April Gardening Tips
by Les Harrison
At last it looks like the winter of 2018 has finished, at least in north Florida. The storm systems which are still heaping snow and ice on the northern tier states are producing April showers locally.
Those April showers will produce May flowers, both wild and domestic, if homeowners and landscapers complete the necessary preparation tasks to assure the best chances for success. That rain will also produce a bountiful vegetable garden, healthy shrubs and a generous fruit crop for those who are ready.
Tip #1 – Installation of Annuals
On the top of the list for the managed landscapes of panhandle Florida are the installation of annuals and bedding plants. The moderate temperatures make the hand labor much less a chore, but the mosquitoes are already out looking for their first meal.
Annuals offer an almost infinite variety of color, texture and plant forms which can be used to brighten landscape beds and add a splash of color to a porch, deck, or patio if placed in containers. A few also make good cut flower selections to enhance interior environments.
In Florida’s north end, most annuals flourish for one season, but not a year. Warm season annuals can be damaged by frosts or freezes so they should be planted after the potential for frost has past, but with enough time to reach their peak maturity.
Tip #2 – Addition of Bulbs and Vegetables
April is also an ideal time to plant many bulbs in the home garden. Some like caladiums can be planted all year round, but run the risk of damage if they sprout early and are not protected from a late frost.
Warm season vegetable planting is a priority activity for April. Depending on how the remainder of spring goes, transplants may offer the best possibility for success.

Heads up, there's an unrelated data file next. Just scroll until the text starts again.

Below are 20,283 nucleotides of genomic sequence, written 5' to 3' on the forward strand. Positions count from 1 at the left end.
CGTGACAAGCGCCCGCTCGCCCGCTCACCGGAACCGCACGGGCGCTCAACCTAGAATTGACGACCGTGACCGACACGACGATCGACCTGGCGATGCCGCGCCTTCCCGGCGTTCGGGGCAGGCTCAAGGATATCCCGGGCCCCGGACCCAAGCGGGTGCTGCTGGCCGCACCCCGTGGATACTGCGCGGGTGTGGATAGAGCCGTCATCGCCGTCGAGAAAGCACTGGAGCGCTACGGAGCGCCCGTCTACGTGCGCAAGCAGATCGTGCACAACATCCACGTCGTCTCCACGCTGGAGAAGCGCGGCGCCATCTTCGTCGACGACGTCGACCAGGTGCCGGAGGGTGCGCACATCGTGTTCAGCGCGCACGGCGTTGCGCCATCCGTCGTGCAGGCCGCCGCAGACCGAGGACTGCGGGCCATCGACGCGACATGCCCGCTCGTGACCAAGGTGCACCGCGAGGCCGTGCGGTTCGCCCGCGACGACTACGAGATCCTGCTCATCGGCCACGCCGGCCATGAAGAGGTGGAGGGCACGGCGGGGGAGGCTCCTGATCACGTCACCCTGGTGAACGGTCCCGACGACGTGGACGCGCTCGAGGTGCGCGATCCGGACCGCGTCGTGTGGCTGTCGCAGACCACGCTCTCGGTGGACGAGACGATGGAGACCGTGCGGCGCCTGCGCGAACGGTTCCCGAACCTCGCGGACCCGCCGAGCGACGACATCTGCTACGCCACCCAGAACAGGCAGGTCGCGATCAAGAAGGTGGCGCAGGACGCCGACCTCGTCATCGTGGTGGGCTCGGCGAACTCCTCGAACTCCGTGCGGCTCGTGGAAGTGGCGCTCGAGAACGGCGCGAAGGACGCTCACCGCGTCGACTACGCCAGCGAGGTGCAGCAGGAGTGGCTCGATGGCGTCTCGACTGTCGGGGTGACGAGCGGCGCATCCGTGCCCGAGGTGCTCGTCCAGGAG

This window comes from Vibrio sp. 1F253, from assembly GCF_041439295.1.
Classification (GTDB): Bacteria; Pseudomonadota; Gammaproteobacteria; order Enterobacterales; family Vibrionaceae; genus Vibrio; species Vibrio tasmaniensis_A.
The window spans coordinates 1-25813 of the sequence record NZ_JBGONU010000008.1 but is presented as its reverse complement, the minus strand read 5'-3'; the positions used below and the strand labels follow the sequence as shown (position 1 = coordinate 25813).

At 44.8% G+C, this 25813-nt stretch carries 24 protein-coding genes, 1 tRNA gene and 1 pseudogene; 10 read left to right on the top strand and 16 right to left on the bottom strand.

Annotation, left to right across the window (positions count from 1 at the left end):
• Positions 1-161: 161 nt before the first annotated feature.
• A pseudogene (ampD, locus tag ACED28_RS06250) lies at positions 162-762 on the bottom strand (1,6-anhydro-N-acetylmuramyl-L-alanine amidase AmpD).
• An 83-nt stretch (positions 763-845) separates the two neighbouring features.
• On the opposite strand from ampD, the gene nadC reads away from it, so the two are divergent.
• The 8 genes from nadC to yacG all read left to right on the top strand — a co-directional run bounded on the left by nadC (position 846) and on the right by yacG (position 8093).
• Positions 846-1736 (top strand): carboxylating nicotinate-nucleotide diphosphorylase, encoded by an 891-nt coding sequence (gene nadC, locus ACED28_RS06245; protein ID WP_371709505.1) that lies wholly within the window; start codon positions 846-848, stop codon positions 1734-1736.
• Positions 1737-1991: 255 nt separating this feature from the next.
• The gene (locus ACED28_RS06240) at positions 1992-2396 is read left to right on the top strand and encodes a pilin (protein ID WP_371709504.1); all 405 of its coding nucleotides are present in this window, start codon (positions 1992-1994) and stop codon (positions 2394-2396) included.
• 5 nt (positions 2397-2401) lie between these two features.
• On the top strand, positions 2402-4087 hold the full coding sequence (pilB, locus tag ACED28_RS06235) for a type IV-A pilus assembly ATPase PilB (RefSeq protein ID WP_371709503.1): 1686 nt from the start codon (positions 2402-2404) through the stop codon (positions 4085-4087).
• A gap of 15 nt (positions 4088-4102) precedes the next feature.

This is especially true for tomatoes. Almost all locally available cultivars will not set fruit during the heat of summer.
Other warm season vegetables, such as sweet corn, okra and cow peas, can be planted now from seed as they are much more tolerant of the impending higher summer temperatures. Unfortunately, later plantings are more likely to be afflicted with excessive insect pressure.
If planting vegetables which grow on vines, such as cucumbers or running beans, consider placing a trellis in the growing bed. The structure will provide steady support for the vegetables and keep them off the soil where decay can reduce yield.
Tip #3 – Location, Location, Location
If new to vegetable gardening or an old hand, the gardens location is very important for several reasons. Any of these can drastically affect the outcome.
Site selection can influence the amount of sun exposure, a critical component to success. An absolute minimum of six hours of sunlight is required for most vegetables.
Another consideration for the site is water availability. A few weeks without rain will wither any hope of a productive garden, if supplemental irrigation is not available.
Lastly, the type of soil in the growing area should be suitable for vegetable production. Organically rich and well-drained soil which is slightly acidic makes for a good plot.
Tip # 4 – Monitor For Destructive Pests
One more tip for the spring gardener, whether ornamentals or vegetables, is to monitor for insect pests. While there are many beneficial insects in native to Florida, there also those which can quickly damage or destroy the home gardener’s effort.
To learn more about early spring gardening, contact the local UF/IFAS County Extension Office. Click here for contact information.